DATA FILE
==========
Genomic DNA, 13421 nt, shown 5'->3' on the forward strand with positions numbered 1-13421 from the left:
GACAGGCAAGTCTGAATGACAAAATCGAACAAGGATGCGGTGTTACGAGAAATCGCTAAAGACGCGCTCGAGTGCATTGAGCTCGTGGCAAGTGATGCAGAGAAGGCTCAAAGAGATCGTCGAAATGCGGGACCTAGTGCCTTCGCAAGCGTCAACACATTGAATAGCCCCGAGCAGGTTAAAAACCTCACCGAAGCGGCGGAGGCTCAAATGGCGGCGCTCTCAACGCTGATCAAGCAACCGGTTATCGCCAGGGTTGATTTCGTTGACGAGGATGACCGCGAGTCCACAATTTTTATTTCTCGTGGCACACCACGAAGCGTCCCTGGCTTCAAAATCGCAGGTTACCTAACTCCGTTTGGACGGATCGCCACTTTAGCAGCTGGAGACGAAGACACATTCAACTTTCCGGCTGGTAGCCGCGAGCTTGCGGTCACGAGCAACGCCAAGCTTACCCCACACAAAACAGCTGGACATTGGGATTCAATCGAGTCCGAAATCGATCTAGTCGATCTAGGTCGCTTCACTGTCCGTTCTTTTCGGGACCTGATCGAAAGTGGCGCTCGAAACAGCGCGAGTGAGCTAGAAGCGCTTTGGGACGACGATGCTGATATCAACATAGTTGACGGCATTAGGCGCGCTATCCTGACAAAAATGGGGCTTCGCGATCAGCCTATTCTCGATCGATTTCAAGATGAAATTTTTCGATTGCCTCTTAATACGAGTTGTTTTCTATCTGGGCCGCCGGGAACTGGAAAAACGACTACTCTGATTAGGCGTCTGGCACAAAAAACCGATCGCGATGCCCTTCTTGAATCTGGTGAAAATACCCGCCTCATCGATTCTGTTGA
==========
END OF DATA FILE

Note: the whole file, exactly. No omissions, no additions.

Genomic DNA, 13421 nt, shown 5'->3' on the forward strand with positions numbered 1-13421 from the left:
GACAGGCAAGTCTGAATGACAAAATCGAACAAGGATGCGGTGTTACGAGAAATCGCTAAAGACGCGCTCGAGTGCATTGAGCTCGTGGCAAGTGATGCAGAGAAGGCTCAAAGAGATCGTCGAAATGCGGGACCTAGTGCCTTCGCAAGCGTCAACACATTGAATAGCCCCGAGCAGGTTAAAAACCTCACCGAAGCGGCGGAGGCTCAAATGGCGGCGCTCTCAACGCTGATCAAGCAACCGGTTATCGCCAGGGTTGATTTCGTTGACGAGGATGACCGCGAGTCCACAATTTTTATTTCTCGTGGCACACCACGAAGCGTCCCTGGCTTCAAAATCGCAGGTTACCTAACTCCGTTTGGACGGATCGCCACTTTAGCAGCTGGAGACGAAGACACATTCAACTTTCCGGCTGGTAGCCGCGAGCTTGCGGTCACGAGCAACGCCAAGCTTACCCCACACAAAACAGCTGGACATTGGGATTCAATCGAGTCCGAAATCGATCTAGTCGATCTAGGTCGCTTCACTGTCCGTTCTTTTCGGGACCTGATCGAAAGTGGCGCTCGAAACAGCGCGAGTGAGCTAGAAGCGCTTTGGGACGACGATGCTGATATCAACATAGTTGACGGCATTAGGCGCGCTATCCTGACAAAAATGGGGCTTCGCGATCAGCCTATTCTCGATCGATTTCAAGATGAAATTTTTCGATTGCCTCTTAATACGAGTTGTTTTCTATCTGGGCCGCCGGGAACTGGAAAAACGACTACTCTGATTAGGCGTCTGGCACAAAAAACCGATCGCGATGCCCTTCTTGAATCTGGTGAAAATACCCGCCTCATCGATTCTGTTGA